So if you want to use this tactic, there are just a few tweaks you can make that make this a more honest approach that’s good for your users, and your business:
Misdirection is also used a lot. I’ve noticed it most recently in mobile games. Specifically, through my obsession with Two Dots.
Players are trained to associate the green buttons with gameplay. You select a green button to start the game once you’ve opened the app. Then once again when you’ve selected the level you’d like to play, and yet again before you begin that level. That’s three times you’re asked to select the green button.
Now here’s what players see if they lose a round:
Guess how many times I’ve tapped the green button? I actually have no idea because I’ve lost count at this point. Despite knowing exactly what would happen if I selected the green button, my brain is already hardwired to give it a tap.
It also doesn’t help me that the “cancel” option is a tiny little “X” to the side, that I naturally overlook, again, because I’ve been trained to select the green button.
As a business, it’s perfectly natural to want your users to take some sort of action. Whether it’s to buy your product or sign up for a newsletter, there’s nothing wrong with having goals.
Where things get dark, however, is when your user’s choices are influenced heavily by design. To be clear, I’m not talking about choosing a red button versus a green one after a series of A/B tests showed it performed better.
But when a company purposely leads a user down a certain path by highlighting options that are beneficial to the company, but not necessarily the user, that’s getting into shady territory.
Thankfully my beloved Two Dots redeems themselves a bit here. Immediately after accidentally selecting the ‘Buy More Moves’ button, the next window prominently displays a ‘Cancel’ button, which is helpful because it usually only takes me a fraction of a second to realize what I’ve done.
And as an additional safeguard, I’d still have to log in to the app store to complete the purchase. So while the misdirection is a bit irksome, no real harm was done. Yet that doesn’t get them off the hook completely.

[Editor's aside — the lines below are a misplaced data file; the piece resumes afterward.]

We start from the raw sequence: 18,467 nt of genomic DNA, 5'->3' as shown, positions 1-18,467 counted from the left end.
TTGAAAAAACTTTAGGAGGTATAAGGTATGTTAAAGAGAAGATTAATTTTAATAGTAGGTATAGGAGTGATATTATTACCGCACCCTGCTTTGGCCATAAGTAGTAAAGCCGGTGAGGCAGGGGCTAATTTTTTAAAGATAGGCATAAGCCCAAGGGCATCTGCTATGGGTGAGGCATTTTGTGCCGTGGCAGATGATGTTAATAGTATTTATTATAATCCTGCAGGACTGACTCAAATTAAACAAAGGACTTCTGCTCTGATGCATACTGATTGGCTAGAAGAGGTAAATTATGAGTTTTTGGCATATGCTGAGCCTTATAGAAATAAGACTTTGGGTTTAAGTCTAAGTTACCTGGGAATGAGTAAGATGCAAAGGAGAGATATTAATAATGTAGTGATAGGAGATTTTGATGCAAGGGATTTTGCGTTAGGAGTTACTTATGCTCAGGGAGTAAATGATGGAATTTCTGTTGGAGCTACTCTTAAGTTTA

Here’s what they could do to make the experience feel a bit less dark:
Don’t let the clever name fool you. The roach motel is a super common tactic that’s used in the digital and physical world. The concept is simple: make it easy for users to “get in,” and then make it exceedingly difficult to “get out.”
Subscription-based products are notorious offenders of this tactic. Signing up is easy to do and typically requires little information from you. But if you want to cancel? Good luck figuring out how to do that. Cancellation information is often buried or not listed at all.
And often companies require you to put in a lot of effort to close out your account. A popular method is requiring you to call an 800 number and speak to a customer service representative. Nobody wants to do that.
This approach is like being a fair weather friend. A business has to take the good with the bad, which means being honest and helpful to users all the time—not just when it’s beneficial to the bottom line.
In this case, all you really need to do is treat your users equally, no matter what action they’re trying to take. If you make signing up for a newsletter super easy, then make unsubscribing just as easy (or easier).
Understanding your users is the best way to be sure you’re providing a product or service they’ll want and use. And while it can be tempting to use that knowledge for your own benefit, resist the urge to turn to the dark side and use your UX powers for good instead.